For San Diego based Christian Metalcore outfit As I Lay Dying
the time has come. First formed back 2001, they released their debut Beneath the Encasing of Ashes that same year on the indie Pluto Records. They later signed to Metal Blade records in 2003 and their Metal Blade debut Frail Words Collapse followed soon after. In the interim the band underwent numerous changes in personnel before its current line-up recorded last years acclaimed Shadows Are Security. Recently the band issued A Long March: The First Recordings which contains the now out of print Beneath the Encasing of Ashes and the band's much sought after 2002 split EP with American Tragedy as well as that same EP re-recorded. On the band's recent tour of Australia, Joe Matera sat down with As I Lay Dying's guitar meisters Phil Sgrosso
and Nick Hipa
during the band's soundcheck in Melbourne for this exclusive interview for UG.
Ultimate-Guitar: What led to the decision to re-issue your early recordings recently under the title of A Long March: The First Recordings?
The reason for the re-release is that Pluto Records our old label were getting offers from other labels to buy the album and a lot of these other labels didn't have our best interest in mind so Metal Blade ended up buying it. And then we found out that a lot of the older stuff was being put onto the internet and they that were really poor qualities, things like bootlegs and kids were paying a lot of money for that kind of crap. So we thought if kids care about hearing it, then we might as well put it out in a legitimate format and let them actually hear it and not have them spend a lot of money on a bootleg that sucks. Metal Blade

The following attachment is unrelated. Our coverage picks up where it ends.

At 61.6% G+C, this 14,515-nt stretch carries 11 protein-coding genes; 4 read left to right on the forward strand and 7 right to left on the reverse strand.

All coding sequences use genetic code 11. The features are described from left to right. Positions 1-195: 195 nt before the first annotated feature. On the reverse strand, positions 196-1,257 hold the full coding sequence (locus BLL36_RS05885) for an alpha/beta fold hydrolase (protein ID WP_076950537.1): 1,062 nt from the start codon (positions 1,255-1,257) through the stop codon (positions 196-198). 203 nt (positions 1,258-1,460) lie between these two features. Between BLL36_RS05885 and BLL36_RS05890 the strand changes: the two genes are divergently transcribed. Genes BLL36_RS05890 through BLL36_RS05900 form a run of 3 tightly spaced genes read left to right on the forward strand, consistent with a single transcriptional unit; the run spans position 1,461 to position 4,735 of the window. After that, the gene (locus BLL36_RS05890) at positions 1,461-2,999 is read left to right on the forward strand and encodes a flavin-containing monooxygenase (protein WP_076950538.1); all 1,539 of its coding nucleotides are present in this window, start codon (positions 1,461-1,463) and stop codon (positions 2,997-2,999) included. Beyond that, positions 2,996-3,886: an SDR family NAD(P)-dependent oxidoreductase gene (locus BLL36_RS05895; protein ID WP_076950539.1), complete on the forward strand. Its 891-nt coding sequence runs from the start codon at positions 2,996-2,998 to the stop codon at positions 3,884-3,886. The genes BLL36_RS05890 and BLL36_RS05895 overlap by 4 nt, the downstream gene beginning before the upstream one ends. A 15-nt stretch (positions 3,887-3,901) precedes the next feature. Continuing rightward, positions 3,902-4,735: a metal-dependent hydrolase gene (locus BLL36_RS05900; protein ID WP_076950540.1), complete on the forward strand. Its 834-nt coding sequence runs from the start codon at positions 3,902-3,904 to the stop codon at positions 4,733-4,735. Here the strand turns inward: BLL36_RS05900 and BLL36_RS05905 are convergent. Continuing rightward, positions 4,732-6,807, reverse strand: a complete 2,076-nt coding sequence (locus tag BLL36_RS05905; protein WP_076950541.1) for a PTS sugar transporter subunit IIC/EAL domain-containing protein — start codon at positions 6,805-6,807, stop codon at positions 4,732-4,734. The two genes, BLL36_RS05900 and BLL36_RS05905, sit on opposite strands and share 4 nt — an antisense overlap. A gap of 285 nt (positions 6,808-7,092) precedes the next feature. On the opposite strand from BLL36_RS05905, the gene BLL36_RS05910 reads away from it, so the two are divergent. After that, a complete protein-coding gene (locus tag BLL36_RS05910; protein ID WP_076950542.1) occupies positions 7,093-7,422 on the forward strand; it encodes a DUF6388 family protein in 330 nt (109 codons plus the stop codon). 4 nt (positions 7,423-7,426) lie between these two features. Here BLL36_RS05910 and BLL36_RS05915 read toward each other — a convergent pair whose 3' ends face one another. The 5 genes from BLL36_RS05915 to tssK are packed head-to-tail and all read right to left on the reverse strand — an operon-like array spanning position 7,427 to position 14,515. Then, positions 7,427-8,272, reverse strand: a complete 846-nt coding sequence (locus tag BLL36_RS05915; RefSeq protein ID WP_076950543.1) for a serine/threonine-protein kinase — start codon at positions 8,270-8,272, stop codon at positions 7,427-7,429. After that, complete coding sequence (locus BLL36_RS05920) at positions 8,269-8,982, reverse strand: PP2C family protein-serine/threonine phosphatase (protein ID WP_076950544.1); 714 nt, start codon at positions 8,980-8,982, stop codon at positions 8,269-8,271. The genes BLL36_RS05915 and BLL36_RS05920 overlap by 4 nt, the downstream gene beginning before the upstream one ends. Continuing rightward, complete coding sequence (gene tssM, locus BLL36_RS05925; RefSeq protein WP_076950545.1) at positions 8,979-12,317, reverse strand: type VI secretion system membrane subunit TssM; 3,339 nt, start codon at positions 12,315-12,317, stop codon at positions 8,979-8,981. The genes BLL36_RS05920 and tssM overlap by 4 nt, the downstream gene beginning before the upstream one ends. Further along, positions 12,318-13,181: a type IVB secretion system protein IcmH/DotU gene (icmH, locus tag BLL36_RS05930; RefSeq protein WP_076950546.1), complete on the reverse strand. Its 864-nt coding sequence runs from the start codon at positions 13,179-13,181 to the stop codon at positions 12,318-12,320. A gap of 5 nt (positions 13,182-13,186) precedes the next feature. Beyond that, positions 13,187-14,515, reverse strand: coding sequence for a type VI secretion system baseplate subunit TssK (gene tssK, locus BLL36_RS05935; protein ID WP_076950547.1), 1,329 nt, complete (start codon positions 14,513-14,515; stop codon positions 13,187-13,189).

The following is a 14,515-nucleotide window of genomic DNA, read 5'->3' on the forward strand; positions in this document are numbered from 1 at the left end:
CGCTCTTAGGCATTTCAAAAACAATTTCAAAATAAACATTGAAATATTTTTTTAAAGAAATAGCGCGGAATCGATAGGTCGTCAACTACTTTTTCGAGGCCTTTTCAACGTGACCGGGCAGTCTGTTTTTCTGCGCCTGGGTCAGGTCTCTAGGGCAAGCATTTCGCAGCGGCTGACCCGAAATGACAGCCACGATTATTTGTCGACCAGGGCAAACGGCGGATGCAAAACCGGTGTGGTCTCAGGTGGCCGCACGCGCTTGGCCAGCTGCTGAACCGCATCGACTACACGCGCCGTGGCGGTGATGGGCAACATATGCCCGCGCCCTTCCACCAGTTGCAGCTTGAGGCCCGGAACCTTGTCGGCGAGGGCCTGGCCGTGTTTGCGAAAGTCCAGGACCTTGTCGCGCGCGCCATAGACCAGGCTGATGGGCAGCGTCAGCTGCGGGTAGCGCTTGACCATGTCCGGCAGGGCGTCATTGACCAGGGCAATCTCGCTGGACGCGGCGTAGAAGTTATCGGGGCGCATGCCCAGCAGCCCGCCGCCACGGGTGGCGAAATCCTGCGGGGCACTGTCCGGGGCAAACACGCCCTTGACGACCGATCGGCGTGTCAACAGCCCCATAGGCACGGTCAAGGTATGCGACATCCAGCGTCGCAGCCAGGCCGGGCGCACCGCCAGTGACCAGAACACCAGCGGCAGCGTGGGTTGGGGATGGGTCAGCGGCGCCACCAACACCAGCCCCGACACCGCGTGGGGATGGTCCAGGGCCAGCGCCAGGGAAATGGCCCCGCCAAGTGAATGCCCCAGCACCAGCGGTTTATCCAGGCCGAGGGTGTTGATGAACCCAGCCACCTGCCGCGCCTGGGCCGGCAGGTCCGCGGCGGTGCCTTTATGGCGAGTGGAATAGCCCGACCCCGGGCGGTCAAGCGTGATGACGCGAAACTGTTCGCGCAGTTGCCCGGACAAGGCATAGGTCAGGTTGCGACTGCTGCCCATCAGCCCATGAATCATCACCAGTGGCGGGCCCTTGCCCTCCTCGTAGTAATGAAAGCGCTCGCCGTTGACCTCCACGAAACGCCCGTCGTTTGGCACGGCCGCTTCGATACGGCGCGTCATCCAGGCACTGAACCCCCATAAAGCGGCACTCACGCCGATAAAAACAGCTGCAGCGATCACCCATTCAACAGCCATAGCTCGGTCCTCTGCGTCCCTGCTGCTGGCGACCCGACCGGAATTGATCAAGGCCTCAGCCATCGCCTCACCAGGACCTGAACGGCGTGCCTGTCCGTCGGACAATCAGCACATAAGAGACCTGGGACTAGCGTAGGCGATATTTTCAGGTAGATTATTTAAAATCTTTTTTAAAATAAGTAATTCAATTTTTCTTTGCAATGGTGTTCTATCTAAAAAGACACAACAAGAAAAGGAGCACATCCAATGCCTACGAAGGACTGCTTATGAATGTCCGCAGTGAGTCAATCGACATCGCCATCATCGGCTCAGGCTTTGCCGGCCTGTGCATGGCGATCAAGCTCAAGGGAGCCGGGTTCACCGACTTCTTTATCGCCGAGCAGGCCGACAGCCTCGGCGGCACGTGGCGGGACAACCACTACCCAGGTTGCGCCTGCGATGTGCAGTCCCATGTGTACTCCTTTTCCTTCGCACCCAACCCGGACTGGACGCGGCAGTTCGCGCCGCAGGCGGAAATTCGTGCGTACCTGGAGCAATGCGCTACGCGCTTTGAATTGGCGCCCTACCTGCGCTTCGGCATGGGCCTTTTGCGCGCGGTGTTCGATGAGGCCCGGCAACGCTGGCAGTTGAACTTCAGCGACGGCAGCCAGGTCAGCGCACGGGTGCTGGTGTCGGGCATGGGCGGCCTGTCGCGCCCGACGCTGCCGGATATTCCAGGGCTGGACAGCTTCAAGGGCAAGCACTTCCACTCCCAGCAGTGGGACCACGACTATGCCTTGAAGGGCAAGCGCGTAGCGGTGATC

are a great label and they definitely support us as much as we want our label to support us.
Speaking of downloading music, what's your views on the whole downloading issue?
I don't think it's really a bad thing. Anyway that people are able to hear our music is always going to be a good thing.
I've downloaded music myself. I would recommend it to any kid who is supporting bands that they feel are worth supporting. I mean if someone downloads our music and then comes to our show, actually pays to come see us play and buys our shirt and stuff, then they're supporting our band in some way. I think the bands that are really like where they're at with their careers it doesn't really hurt them if their music gets downloaded. In fact it maybe helps them. I mean bands that are not further along in their career. At least for us we don't see much money being lost off royalties as such, it's not like we're selling millions of albums so it doesn't matter.
Much of As I Lay Dying's guitar playing has its roots firmly planted in the classic old school metal bands such as Iron Maiden, personally what aspects of those influences permeate your guitar approach within the band?
For me the elements I've taken from those bands are more towards the energetic guitar rhythms and the like.